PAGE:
It’s easy to dismiss the earliest dinosaur detectives as primitive and lacking any of today’s sophisticated understanding of the great creatures. But we cannot be blinded by contingency and hindsight. Megalosaurus (discussed here yesterday), Iguanodon, and the other early dinosaurs were not only fragmentary when first discovered–they were unprecedented. The people who discovered these beasts lived in a world still rooted in Biblical dogma.
Reverend William Buckland, the ‘father’ of Megalosaurus, was a dean at Westminster. He hoped to find geologic evidence to support the account of the Biblical flood. In those days, science was–as it still is–reaching out to the frontiers of the unknown. The mammoths, ichthyosaurs, plesiosaurs, pterosaurs, and dinosaurs rising out of Europe’s sedimentary rocks were evidence of a long, distant past not mentioned in religious texts. Therefore, new interpretation was needed. The Earth was far older than originally thought, and its former inhabitants were stranger, more fantastic, and more terrible in the eyes of those early geologic pioneers.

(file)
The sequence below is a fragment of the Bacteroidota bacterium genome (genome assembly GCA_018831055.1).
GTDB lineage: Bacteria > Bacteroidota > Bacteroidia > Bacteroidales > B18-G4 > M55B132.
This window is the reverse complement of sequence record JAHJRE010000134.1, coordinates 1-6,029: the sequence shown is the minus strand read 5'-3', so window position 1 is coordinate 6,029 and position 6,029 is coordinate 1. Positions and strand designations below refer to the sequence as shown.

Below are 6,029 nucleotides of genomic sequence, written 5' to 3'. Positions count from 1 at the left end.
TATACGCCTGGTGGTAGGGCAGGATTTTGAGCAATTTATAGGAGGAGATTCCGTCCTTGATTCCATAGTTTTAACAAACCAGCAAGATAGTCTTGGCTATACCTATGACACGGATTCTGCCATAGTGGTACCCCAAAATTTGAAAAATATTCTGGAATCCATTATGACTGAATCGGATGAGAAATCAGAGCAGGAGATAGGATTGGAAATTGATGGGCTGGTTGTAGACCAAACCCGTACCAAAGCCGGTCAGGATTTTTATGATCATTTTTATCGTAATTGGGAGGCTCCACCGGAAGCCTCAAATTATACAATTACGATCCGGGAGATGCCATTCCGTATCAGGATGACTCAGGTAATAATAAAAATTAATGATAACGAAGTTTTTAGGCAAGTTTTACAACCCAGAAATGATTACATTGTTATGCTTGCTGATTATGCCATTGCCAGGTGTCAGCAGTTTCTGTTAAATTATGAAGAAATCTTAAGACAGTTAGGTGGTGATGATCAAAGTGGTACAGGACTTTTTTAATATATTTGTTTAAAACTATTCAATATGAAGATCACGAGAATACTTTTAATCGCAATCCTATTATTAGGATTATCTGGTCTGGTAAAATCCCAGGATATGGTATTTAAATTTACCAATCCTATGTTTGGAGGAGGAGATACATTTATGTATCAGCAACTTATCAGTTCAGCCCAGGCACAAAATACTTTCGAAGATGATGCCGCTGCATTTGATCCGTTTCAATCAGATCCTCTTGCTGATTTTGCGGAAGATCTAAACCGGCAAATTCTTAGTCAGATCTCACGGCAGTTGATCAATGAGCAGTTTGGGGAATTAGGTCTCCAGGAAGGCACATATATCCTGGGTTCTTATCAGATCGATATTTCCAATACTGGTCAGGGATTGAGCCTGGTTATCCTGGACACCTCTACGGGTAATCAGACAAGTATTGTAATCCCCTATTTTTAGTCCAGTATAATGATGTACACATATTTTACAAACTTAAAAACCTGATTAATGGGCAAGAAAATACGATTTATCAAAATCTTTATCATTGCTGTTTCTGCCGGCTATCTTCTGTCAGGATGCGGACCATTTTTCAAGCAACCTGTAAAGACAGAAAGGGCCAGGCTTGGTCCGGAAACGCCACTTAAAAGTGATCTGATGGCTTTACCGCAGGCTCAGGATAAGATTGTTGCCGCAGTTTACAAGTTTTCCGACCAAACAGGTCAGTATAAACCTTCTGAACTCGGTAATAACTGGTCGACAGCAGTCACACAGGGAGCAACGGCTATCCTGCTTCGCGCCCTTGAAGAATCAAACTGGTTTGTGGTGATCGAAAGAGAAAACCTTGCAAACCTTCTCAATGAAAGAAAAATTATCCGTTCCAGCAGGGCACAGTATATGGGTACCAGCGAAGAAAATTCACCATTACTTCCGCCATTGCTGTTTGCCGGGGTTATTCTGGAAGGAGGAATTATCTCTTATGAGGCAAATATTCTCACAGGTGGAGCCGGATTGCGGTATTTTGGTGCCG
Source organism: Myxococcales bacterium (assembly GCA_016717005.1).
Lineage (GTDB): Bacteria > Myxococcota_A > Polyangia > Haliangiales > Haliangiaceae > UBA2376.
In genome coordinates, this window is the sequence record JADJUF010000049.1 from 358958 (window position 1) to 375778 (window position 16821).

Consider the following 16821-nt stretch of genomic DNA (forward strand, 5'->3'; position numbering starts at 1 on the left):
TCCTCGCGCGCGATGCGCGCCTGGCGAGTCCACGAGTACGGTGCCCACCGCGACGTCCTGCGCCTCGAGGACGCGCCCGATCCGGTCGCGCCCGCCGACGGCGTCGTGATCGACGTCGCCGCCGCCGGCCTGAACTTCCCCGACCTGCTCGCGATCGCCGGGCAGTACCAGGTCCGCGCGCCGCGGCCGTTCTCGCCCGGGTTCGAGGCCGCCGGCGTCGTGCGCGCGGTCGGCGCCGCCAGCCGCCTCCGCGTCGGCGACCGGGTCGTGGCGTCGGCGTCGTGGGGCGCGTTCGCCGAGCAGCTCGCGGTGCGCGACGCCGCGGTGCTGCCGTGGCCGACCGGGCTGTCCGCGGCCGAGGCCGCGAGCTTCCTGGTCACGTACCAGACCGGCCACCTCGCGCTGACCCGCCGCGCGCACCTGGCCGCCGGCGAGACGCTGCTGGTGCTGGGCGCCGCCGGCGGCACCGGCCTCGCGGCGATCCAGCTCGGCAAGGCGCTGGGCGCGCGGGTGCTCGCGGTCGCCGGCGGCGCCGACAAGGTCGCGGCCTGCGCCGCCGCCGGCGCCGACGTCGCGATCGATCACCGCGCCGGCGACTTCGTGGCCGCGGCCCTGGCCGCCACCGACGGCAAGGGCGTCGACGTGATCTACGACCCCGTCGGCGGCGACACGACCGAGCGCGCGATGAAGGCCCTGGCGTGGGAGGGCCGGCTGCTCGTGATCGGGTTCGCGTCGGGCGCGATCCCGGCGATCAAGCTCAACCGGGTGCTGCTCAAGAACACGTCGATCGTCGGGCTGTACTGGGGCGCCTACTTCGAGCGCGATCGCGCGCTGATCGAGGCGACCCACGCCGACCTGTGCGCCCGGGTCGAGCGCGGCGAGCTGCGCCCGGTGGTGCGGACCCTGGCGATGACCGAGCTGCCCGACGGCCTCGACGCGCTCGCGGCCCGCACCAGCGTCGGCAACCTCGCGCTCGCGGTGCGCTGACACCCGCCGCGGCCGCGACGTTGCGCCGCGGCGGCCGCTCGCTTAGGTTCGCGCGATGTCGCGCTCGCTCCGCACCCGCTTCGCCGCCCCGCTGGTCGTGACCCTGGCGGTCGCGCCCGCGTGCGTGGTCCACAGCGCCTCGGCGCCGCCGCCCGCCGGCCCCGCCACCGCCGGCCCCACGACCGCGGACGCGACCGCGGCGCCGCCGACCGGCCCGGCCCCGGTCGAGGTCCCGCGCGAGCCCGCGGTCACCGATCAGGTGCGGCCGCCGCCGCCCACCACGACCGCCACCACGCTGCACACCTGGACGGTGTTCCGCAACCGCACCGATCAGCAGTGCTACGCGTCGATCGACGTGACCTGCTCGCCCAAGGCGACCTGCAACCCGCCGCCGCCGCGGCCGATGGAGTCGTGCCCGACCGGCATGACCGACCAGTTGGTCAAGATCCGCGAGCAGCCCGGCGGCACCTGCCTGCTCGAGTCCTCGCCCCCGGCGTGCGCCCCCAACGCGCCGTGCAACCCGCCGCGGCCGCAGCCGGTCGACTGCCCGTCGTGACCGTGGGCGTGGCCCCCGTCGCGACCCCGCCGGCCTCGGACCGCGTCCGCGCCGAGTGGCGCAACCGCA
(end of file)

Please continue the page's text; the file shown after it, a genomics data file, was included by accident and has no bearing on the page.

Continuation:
Buckland referred to the exciting enterprise as “undergroundology.” Think of what you would do if you had stumbled upon gigantic bones no one had ever seen. What conclusions would you draw? Without full specimens, comparable skeletons, or living analogues, how could anyone be sure what the primeval world was like? It’s a testament to these early bone hunters that their estimates–while fanciful today–were not more ridiculous.
Next time you’re at the museum, imagine finding just one or two bones of a dinosaur on display. Could you dream up the rest? This exercise is humbling, and re-energizes any dinophile who contemplates undergroundology and the beginning our quest to learn about dinosaurs.